Thu, Jun 14, 2018 - Page 9 News List

Rich China should stop pretending it is poor

By Brendan Kelly  /  Bloomberg

Almost any foreign official, businessman or journalist visiting Beijing has heard the mantra that China cannot be expected to open up its markets or meet more stringent international standards because it is still a developing economy.

Maybe that argument was valid 20 years ago. Now it is increasingly tenuous. More importantly, it is damaging to China and the world.

Pleading poverty ignores the tremendous economic progress China has made in the past few decades. When China joined the WTO in 2001, it was the world’s sixth-largest economy and at an early stage of reorganizing state-owned enterprises to compete globally.

China is now the world’s second-largest economy and its largest trading nation. It is home to some of the largest globally competitive firms, last year accounting for 115 of the Fortune 500 largest companies in the world.

China has moved up the global value chain dramatically, with a world-class export sector bigger than that of any other G20 economy. It boasts a large high-tech market and technology firms that are fast becoming global leaders. The country has been granted the largest number of patents globally since 2015.

More than half of its population — about 700 million people — use smartphones. As of September last year, China had the second-largest number of unicorns after the US: about 98 companies.

True, while China’s per capita income last year reached US$8,830, up eight-fold from 2001, it is still well below the World Bank’s US$12,236 threshold for high-income countries. However, this measure is misleading. Already an upper-middle-income nation, China has a high-income country living inside of it.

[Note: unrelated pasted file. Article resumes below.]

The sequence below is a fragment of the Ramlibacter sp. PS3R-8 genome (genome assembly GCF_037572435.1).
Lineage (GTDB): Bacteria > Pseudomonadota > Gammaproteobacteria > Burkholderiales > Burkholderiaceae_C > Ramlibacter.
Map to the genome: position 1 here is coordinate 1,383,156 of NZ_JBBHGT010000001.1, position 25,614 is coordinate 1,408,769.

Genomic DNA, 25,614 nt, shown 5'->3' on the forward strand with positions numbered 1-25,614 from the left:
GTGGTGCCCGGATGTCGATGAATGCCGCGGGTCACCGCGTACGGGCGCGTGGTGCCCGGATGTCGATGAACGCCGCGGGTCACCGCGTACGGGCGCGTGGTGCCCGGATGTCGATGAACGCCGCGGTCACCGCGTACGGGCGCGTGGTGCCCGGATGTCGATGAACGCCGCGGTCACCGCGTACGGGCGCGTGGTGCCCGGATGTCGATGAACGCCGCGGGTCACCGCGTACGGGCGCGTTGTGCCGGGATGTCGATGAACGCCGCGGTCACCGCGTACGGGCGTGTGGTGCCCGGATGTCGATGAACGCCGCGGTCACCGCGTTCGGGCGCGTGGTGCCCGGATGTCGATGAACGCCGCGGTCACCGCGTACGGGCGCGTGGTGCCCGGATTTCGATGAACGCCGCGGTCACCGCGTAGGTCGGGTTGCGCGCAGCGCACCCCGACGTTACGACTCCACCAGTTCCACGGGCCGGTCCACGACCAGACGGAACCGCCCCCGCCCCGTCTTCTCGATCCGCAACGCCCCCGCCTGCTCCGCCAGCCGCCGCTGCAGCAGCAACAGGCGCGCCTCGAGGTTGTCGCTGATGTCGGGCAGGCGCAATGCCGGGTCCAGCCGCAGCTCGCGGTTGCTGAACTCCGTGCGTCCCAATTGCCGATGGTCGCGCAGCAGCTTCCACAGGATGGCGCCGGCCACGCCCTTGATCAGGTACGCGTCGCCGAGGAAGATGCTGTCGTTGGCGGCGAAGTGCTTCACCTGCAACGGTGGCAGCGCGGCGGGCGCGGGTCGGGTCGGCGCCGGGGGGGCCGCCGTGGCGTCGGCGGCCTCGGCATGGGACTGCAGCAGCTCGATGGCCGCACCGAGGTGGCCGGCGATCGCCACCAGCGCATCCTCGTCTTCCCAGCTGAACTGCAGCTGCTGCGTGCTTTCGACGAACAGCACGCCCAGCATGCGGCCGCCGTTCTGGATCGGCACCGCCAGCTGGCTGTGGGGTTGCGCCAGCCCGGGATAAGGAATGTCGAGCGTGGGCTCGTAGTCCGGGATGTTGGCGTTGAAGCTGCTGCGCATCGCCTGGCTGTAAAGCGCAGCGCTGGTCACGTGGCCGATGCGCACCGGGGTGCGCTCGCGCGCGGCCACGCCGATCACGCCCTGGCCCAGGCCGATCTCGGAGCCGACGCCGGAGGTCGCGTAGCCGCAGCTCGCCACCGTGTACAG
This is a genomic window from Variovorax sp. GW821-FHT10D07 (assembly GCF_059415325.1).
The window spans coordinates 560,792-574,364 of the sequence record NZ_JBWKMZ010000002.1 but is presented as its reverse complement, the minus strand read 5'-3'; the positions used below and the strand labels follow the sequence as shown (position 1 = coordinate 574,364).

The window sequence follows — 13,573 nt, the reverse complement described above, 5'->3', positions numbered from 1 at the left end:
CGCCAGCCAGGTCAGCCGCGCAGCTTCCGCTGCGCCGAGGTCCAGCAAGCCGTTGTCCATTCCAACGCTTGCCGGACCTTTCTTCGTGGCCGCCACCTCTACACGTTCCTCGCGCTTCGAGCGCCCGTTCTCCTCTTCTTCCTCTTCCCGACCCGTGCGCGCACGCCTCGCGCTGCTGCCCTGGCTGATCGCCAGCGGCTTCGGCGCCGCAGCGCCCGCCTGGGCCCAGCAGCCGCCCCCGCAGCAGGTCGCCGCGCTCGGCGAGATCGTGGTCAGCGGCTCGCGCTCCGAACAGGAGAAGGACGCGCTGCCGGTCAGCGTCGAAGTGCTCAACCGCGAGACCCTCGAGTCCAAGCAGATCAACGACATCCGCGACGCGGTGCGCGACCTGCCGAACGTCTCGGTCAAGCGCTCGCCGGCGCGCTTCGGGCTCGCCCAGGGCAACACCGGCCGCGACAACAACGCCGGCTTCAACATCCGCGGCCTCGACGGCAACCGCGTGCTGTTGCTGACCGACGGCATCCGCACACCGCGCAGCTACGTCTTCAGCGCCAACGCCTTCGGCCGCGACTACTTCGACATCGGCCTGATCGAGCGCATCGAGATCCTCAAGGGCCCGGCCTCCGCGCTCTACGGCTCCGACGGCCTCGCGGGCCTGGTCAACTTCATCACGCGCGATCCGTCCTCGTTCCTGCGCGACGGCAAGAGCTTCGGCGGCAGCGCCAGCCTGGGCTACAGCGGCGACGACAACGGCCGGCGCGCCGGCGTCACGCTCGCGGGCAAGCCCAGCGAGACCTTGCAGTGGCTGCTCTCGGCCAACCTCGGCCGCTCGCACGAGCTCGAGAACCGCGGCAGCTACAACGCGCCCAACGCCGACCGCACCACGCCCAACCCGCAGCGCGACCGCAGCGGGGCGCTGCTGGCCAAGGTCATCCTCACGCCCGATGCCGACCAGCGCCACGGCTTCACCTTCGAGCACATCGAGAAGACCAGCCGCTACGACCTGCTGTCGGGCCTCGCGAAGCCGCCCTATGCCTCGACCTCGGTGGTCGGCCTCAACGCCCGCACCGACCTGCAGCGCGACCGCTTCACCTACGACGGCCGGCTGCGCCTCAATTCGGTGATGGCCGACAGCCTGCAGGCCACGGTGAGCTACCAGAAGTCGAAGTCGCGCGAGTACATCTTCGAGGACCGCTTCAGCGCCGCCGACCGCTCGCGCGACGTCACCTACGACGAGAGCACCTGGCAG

More than 200 million Chinese live in high-income areas, including the cities of Beijing, Tianjin and Shanghai, and the powerhouse coastal provinces of Jiangsu and Zhejiang.

Jiangsu alone has a population of 80 million people and per capita GDP of almost US$17,000 — greater than Argentina, Chile and Hungary. Shenzhen’s 12 million residents boast a per capita GDP of more than US$27,000 in nominal terms.

China has also become systemically important financially in a way few other countries are. It houses the world’s largest banking system, second-largest equity markets and third-largest bond market, and is promoting a larger international role for the yuan.

In the past few years, China has become the world’s largest net exporter of capital; its policy banks have extended more lending to developing economies than all of the multilateral development banks combined.

Ignoring or minimizing all these facts does China more harm than good. Chinese leaders act as though companies still need to be protected from global competition: The country remains the most closed G20 member, as measured by investment restrictions and ease of doing business.

Foreign investment is blocked in many key sectors, such as cloud-computing services, even as China’s three biggest tech firms have all made major cloud services investments in the US in the past few years.

This situation — where Chinese firms take advantage of open export and investment opportunities around the world, but enjoy a significantly protected market at home — is unsustainable. It is putting support for the broader global trading system at risk and spurring not just the US, but several European nations to consider new barriers to Chinese investment. China has as much to lose as anyone from escalating trade tensions.

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